She goes by STEF

She goes by STEF

SU sophomore Stephanie Weisz draws on her family history in her original music.
Published: February 3, 2020

Stephanie “STEF” Weisz doesn’t want to be the next Z100 artist. Her goal isn’t fame. Her goal isn’t fortune. As a singer/songwriter, STEF wants to be an authentic artist whose voice sets her apart from those on the radio.

At age five, STEF began performing. She exited the shower singing Kelly Clarkson songs she heard on the radio. The day she learned to talk, STEF started singing, and she never stopped. Today, she is a sophomore at Syracuse University where she is following her passion of songwriting and performing.

STEF’s journey to songwriting began with her love for poetry. She remembers writing childish poems in the first grade, which led to her singing. STEF was born into a family of performers: her mother is a singer and her father is a bassist.

“For me writing is more of self-expression,” STEF said. “I’m a very emotional human, and I feel like that’s why I write a lot of sad songs.”

While other students are taking notes in class, STEF is jotting down song lyrics. Finding inspiration in her day to day life, STEF said she is most inspired when she is sad or angry about the state of the world or people being fake.

“Noose,” one of STEF’s three EPs available on iTunes and Spotify, was inspired by her friends’ and sister’s toxic relationships. She watched as they all stayed in their relationships because they were in love.

“That was women empowerment or human empowerment,” STEF said. “If someone treats you like shit, drop them. I really value independence and being who you are and not relying on someone else especially when the don’t treat you the way you’re supposed to be treated.”

Rachel Price, STEF’s freshman year roommate and close friend, recalls meeting STEF for the first time before school began. “She sang for me and her friends, and it was insane,” Rachel said. “I had no idea she was even into singing.” From that day on, Rachel would get a behind the scenes look at STEF’s songwriting process.

“Freshman year, she was always singing and playing her guitar in our room. Everyone around her could see that she had a real passion for what she does. She has been writing songs for so long. She’s an amazing singer, but I think songwriting is her biggest talent.”

STEF describes her songwriting process as “all over the place.” Most of the times she plays chord progressions on the piano or the guitar and starts singing random words that come to mind. Sometimes, she said, she is triggered by something and jumps to the piano to start singing.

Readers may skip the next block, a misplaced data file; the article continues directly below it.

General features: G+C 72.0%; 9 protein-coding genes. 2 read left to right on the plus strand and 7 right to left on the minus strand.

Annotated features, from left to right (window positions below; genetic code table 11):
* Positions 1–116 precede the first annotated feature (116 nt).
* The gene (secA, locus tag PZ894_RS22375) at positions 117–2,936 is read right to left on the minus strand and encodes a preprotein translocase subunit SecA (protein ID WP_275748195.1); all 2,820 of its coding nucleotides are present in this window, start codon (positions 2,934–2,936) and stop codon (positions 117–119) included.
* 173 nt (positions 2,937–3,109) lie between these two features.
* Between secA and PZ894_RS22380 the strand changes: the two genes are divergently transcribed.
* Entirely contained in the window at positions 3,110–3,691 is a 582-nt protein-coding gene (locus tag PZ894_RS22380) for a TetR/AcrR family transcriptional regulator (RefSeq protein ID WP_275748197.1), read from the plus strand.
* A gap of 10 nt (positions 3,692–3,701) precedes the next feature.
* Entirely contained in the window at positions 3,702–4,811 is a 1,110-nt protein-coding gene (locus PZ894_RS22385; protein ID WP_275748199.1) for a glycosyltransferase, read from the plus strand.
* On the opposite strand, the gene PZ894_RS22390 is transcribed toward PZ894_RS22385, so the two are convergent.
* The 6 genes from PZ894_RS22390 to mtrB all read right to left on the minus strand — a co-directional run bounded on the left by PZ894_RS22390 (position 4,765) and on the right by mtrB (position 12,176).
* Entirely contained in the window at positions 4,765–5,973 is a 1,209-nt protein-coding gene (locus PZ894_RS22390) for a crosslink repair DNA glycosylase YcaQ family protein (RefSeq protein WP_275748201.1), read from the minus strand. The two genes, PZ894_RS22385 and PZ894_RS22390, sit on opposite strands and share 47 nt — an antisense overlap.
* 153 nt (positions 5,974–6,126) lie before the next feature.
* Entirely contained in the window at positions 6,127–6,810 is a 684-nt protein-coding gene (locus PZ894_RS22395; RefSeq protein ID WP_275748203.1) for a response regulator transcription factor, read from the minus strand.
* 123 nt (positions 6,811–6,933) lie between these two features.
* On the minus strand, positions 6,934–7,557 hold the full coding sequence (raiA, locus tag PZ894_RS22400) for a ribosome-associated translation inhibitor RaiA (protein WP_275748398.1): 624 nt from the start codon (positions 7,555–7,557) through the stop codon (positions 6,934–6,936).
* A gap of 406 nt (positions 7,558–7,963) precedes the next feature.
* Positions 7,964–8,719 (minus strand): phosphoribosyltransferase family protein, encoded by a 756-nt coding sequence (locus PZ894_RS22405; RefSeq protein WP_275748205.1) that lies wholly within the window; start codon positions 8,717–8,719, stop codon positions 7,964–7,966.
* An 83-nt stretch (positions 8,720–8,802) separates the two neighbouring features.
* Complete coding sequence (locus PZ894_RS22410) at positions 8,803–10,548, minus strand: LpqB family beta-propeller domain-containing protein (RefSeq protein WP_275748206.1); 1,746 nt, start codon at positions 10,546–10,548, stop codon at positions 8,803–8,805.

“Part of being an artist is that there is a very big lack of structure in my life in all facets,” she said.

Her new song, “What is this World” is an example of this process. “I was looking out the window staring at Ernie [Davis dining hall] thinking about how everyone’s fake, and I was all pissed off and that triggered that song,” STEF said.

The biggest inspiration behind STEF’s music is her grandma “Bubbe’s” journey through the Holocaust.

Bubbe’s mother was a poet and singer at their local home theater in Poland, and her sister was also a singer, STEF said. The book One Step Ahead is about how Bubbe’s family was always one step ahead of Hitler, running away for six years.

“There’s literally no reason why I should be alive today because bombs were going off in front of them, behind them,” STEF said. “Miracle after miracle happened to allow them all to be alive.”

Singer-songwriter Stephanie Weisz who goes by

STEF’s great grandma and great aunt were unable to pursue music at the time because they were focusing on survival, she said. Her great aunt was supposed to go to Russia on scholarship for music, which was a big deal because they had no money at the time, STEF said.

Like STEF’s Bubbe, STEF’s grandpa had a journey of his own. He was put in line to be burned and killed with his mom and sister, but he switched out of line with his dad to go to Auschwitz, Stef said. Dr. Mengele, “the evil doctor who was next in line behind Hitler,” watched STEF’s grandpa switch lines and did not say anything, she said.

Because her ancestors were unable to follow their musical passions, STEF believes it is her obligation to pursue a career as a singer/songwriter.

“I have their voice,” STEF said, “and I genuinely believe I am alive today not only to share their story but to share music which has really just been an integral part of our whole lives and my history.”

STEF does not let school get in the way of sharing her family’s story through music, although it is challenging to balance it all. STEF is currently studying television, radio and film in the S.I. Newhouse School of Public Communications, but she hopes to transfer to another university where she can study songwriting or music business, which she is more passionate about.

STEF would like to be in New York City or Los Angeles for college, so she can play bigger gigs that are not just in off-campus houses, she said. Although playing in off-campus houses have given her confidence, STEF wonders “what’s the next step?”

While figuring out her plans for transferring, STEF continues songwriting, and she plays gigs when she can.

In the next five years, STEF said she wants to play bigger venues, write more songs, release her first album and go on tour.

“Music has touched me in such a way that I listen to certain songs and they just genuinely impact me,” STEF said. “I want to be that person for somebody else.”